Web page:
it's time to relax

and Debs decides the pilot needs a rest too!

These children have finished school for the day and are heading off home on the other side of the river!

After all the frantic peddling in the heat it's delightful just to chill out, catch a light breeze and drift off whilst looking at the reflections.

Soon the sun starts to dip, the waters still and it's time to tie up for the night.

Dinner is a buffet of local dishes freshly prepared by the chef.  Ever had pineapple curry? It's delicious, here's the recipe:

First make the usual curry paste of finely chopped onions, garlic and ginger.  In the pan first of all dry roast some white mustard seeds and cumin to release the aroma then add some oil and fry off the curry paste for 10 minutes until it starts to caramelise.  You'll need to stir it though so it doesn't stick to the bottom of the pan.  Add some coconut milk, a whole crushed pineapple and one or two mashed bananas, depending on the size.  Simmer for 20 - 30 minutes, check seasoning and serve.  Delicious.

Have you noticed that men where a dhoti in this part of India? Well I was curious to know more, so with a little gentle persuasion Joseph showed us the technique, including how to make a handy phone and keys pocket.  Here's Mike learning how to put one on

and here's Debs determined the ladies are not left out either!

Next to where we were moored was a seamstress, so she came on board and demonstrated how to wear a sari.  It can take a 'professional' sar wearer just a few minutes to wind the 6 m of fabric and tuck it all neatly into place.  I doubt, even with the help of YouTube, I'd be able to recreate the look!
Underneath is worn a sari blouse and as I don't have one Maryjoan offered to make me one.  So off I trooped - down the gang plank sari clad - to be measured for one.  It will be ready to collect tomorrow morning before we leave at 6.30 am!

Saturday, 20 February 2016

A day out with the boys

What bliss, we are staying put for another day, so the chance for a much needed lie in!  How relaxing to get up and wander down to breakfast, don't get me wrong, I love the cycling, but it's just as nice to have a day off.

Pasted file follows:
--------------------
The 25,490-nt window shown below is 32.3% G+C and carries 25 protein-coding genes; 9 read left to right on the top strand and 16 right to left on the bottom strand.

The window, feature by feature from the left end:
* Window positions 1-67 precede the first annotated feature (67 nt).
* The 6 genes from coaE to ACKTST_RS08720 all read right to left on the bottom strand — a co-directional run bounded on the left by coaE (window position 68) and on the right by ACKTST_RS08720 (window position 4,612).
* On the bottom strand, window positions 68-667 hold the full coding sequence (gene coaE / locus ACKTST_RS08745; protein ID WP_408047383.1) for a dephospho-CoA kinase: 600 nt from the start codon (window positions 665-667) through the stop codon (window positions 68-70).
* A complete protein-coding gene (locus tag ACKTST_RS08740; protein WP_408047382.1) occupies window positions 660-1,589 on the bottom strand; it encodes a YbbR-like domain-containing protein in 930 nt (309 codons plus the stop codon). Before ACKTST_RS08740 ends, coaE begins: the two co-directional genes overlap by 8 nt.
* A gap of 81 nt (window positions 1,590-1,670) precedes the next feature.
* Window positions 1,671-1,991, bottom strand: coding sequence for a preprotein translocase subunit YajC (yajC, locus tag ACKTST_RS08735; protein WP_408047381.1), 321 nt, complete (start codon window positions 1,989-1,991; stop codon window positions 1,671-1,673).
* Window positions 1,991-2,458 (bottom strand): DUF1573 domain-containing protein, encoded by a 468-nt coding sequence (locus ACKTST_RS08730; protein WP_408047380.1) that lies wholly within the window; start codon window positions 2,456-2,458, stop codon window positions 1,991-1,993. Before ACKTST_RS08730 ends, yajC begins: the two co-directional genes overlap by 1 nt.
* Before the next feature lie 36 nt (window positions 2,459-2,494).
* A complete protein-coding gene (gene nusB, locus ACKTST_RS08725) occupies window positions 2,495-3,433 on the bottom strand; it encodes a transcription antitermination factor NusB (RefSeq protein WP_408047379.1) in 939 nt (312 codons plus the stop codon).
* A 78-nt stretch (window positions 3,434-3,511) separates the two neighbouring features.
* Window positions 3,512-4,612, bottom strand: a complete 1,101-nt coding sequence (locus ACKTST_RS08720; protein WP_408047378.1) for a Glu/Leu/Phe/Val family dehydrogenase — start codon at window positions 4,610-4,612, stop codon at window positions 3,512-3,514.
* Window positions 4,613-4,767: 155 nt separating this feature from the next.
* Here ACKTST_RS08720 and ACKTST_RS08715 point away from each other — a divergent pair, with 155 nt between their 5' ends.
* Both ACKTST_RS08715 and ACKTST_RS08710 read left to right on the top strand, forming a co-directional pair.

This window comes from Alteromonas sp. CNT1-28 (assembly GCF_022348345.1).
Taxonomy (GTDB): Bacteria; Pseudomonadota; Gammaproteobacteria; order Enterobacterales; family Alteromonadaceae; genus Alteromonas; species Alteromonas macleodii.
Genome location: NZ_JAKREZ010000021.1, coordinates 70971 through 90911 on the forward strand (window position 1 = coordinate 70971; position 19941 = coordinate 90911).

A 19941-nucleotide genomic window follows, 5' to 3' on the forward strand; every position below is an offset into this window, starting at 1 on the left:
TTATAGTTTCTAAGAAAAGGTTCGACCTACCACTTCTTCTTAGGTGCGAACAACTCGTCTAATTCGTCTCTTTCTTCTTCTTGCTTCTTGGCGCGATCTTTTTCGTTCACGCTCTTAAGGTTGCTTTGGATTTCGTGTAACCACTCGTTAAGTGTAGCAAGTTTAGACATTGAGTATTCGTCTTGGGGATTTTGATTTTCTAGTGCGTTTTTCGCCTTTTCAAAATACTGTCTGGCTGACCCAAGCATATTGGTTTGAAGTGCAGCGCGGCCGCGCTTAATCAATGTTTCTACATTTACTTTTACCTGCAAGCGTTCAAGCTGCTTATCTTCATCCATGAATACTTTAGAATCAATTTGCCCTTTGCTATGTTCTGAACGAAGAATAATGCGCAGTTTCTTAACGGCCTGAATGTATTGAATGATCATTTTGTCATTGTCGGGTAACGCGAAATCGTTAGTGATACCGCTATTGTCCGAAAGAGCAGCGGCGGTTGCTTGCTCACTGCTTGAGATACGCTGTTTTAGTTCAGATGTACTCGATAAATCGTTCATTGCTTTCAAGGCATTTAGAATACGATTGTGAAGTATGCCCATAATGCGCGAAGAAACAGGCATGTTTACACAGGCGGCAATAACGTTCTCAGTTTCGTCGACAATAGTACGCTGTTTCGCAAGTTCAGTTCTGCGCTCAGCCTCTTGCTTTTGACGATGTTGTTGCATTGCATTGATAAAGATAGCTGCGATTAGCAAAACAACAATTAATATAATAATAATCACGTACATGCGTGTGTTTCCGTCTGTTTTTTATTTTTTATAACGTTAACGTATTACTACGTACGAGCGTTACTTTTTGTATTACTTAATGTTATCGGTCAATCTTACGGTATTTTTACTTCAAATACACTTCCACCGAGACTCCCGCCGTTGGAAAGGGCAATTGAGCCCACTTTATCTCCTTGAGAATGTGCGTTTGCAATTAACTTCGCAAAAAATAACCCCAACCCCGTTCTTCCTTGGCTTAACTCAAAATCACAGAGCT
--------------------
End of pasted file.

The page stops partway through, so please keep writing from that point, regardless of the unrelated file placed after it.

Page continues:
Breakfast was eaten on the veranda 

Then the 'boys'  ( Rintu and Manish) came to collect us, which was very kind because as it was a non cycling day then they should have had the day off too.  But instead the chose to show us their home town.

Our first stop was at the quay to see the fishermen and the Chinese fishing nets.

These are fixed nets which are lowered and raised when the conditions are right.  Needless to say it's an attractive feeding ground for the local birds!

Isn't the colour combination wonderful?

This painted wall would make a great starting point for some creative work, paint and paper, dye and fabric, thread, cotton or silk.

We strolled around the old Jewish quarter and looked at the touristy shops, no hassle they promised. Yeh, right!  

We had hoped that the spice market would be just that but it wasn't, which was disappointing. Still smelled lovely though.

Through the back there was a lady working on a hand loom, to make a silk sari.  It will take her about 7 days to weaver the required 6 metres.

It was enjoyable just to wander the backstreets, but there are many more tourists around, so I just tried  to avoid photographing them!

A few doors, just in case you were missing them!

 And these cuties fast asleep in the shade.

Making sure everyone has good luck.